A vehicle is submerged in flood waters along a road in Abbotsford, B.C., Monday, Nov. 15, 2021. THE CANADIAN PRESS/Jonathan Hayward

A vehicle is submerged in flood waters along a road in Abbotsford, B.C., Monday, Nov. 15, 2021. THE CANADIAN PRESS/Jonathan Hayward

Prevention is possible and essential: North Okanagan-Shuswap MP

Mel Arnold’s column highlights need for infrastructure investments amid disasters

Mel Arnold

North Okanagan-Shuswap MP

Nearly 300 years ago, Benjamin Franklin extolled the need for fire prevention to residents of Philadelphia when he famously wrote that “an ounce of prevention is worth a pound of cure.” Despite the centuries that have passed, this statement still rings true.

Flooding and landslides we have recently witnessed in British Columbia have wreaked havoc on the lives of many and affected communities across our province and beyond. It has been heartening to see Canadians stepping up to help each other and I hope we can continue to support those who have lost so much.

While governments and communities approach the challenges of restoring infrastructure we need for our daily lives, infrastructure must be built back better than before. Likewise, Canadians and the communities we call home require improved infrastructure to protect their homes and lives.

Over the past month, I have been connecting with Indigenous and local governments from across the North Okanagan-Shuswap to receive their input on the needs and priorities of the communities we represent, and infrastructure is a priority theme that has been consistently shared. Across our region, communities continue to need support to improve roads, upgrade water and wastewater treatment systems and establish overdue mitigations for natural disasters like wildfires, floods and landslides.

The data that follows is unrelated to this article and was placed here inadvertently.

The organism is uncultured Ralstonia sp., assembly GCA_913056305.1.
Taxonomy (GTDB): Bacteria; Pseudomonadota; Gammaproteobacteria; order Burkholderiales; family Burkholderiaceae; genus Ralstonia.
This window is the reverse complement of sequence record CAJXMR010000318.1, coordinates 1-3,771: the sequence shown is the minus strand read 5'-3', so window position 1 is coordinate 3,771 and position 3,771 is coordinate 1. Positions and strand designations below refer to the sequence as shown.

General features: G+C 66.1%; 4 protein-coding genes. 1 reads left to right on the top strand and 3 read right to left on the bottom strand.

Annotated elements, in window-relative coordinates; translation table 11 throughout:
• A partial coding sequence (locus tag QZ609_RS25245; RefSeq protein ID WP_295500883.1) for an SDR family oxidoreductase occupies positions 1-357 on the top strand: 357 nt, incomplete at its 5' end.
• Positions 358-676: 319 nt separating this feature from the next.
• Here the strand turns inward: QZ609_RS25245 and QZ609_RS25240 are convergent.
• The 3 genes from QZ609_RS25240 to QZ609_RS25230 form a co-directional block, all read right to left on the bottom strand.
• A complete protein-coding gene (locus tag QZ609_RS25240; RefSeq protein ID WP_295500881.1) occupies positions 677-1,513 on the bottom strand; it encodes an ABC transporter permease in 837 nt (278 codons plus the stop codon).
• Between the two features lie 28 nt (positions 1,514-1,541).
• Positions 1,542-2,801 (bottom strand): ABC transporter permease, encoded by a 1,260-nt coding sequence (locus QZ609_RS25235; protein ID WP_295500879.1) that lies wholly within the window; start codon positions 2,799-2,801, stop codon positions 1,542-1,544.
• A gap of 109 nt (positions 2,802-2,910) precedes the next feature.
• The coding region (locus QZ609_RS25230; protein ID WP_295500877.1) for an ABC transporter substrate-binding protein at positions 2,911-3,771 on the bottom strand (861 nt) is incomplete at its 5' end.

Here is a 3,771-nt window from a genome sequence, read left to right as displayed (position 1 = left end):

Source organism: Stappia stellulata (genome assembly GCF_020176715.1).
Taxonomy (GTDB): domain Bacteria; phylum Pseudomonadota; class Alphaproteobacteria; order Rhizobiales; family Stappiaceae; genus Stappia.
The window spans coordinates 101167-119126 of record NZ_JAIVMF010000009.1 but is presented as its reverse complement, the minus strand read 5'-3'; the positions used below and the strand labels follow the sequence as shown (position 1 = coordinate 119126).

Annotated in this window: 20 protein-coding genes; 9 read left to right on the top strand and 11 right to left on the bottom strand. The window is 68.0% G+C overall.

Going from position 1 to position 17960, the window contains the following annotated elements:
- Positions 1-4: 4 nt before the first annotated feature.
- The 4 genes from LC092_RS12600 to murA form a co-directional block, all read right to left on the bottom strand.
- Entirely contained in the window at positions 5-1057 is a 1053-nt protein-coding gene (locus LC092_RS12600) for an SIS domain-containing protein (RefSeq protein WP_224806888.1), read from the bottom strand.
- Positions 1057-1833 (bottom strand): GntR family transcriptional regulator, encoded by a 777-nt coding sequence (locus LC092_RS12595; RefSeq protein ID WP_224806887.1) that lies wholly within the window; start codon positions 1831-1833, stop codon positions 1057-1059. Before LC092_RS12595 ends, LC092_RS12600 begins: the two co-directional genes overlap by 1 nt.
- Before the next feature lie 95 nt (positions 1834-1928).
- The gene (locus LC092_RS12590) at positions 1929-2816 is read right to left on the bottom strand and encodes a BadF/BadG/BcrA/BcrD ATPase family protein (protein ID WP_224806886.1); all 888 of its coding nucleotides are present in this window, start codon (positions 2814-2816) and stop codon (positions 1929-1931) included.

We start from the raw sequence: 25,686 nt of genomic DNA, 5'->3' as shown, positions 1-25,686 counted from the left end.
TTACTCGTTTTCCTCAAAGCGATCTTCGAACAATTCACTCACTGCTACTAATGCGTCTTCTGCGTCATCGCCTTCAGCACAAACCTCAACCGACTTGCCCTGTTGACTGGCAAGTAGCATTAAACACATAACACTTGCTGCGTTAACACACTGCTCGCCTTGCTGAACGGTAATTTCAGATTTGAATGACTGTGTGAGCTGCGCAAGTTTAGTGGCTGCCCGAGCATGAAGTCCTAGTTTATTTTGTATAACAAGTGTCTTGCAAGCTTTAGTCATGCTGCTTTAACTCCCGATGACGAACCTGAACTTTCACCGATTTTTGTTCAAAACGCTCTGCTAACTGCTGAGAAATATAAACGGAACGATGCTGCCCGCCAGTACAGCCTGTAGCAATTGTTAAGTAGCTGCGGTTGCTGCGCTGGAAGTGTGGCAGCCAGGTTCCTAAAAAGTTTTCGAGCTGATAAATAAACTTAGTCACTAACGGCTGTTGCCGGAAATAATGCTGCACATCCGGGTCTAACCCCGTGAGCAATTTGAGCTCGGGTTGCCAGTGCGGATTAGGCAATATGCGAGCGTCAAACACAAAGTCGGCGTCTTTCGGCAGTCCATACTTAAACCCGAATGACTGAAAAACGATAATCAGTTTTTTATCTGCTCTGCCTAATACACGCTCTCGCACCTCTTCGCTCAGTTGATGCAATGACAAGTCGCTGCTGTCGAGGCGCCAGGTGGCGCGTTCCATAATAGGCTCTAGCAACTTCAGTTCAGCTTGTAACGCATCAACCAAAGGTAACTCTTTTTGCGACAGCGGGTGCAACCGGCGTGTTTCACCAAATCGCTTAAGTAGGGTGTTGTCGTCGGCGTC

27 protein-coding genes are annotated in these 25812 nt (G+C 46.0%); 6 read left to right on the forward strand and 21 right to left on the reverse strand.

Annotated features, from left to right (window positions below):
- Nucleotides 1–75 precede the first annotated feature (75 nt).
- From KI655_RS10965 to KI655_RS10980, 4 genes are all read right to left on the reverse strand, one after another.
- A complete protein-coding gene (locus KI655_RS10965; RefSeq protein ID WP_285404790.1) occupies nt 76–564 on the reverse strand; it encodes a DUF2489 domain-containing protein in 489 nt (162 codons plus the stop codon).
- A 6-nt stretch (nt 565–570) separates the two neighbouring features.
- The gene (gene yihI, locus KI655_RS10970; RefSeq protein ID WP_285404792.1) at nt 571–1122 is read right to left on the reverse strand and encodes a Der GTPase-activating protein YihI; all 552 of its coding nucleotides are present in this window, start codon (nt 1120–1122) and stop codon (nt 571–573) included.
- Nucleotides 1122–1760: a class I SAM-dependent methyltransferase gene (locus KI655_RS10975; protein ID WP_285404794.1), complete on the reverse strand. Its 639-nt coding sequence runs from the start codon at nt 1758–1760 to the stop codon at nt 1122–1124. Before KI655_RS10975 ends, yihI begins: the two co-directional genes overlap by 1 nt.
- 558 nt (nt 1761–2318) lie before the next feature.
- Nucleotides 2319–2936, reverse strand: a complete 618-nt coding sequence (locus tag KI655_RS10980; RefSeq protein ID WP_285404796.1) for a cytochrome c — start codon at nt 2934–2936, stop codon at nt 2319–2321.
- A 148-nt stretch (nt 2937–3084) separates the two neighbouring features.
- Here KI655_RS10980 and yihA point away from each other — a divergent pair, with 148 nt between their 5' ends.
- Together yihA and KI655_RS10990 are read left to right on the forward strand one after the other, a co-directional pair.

These priority needs are not new; in fact, I have been advocating for many of them since first being elected in 2016 as I have consistently provided the federal government with an annual submission of priorities for our communities ahead of federal budgets.

Over those years and in those budgets, some $188 billion in federal infrastructure spending has been announced, but local governments and communities from coast to coast to coast continue to identify that more resources need to reach the ground.

Urgent needs are known, and resources have been announced, so why are results not being achieved?

In March, Canada’s Auditor General, Karen Hogan, released her report on the Trudeau government’s Investing in Canada Plan launched in 2016 to deliver infrastructure funds through multiple streams including the Disaster Mitigation and Adaptation Fund.

In her report, Hogan determined that funds have not been spent according to prescribed timelines and federal departments were unable to account for the plan’s overall progress towards its expected results. The report also warned that the full benefits of the plan’s intended investments may never make it to communities.

Canadians need the federal government to get serious about delivering infrastructure results that will help prevent and mitigate the damage and chaos that we have recently seen in British Columbia. Needs and priorities have been identified, resources have been announced and results are overdue.

Both as a Canadian and as your Member of Parliament, I continue to work with my colleagues to demand sound management of infrastructure resources to deliver the essential results we need to better secure our lives and communities from disasters that we must prevent.

READ MORE: Summer wildfires spark need for FireSmart work in Vernon

READ MORE: Financial aid coming to flood evacuees as B.C. officials warn of rainy, ‘challenging’ days ahead


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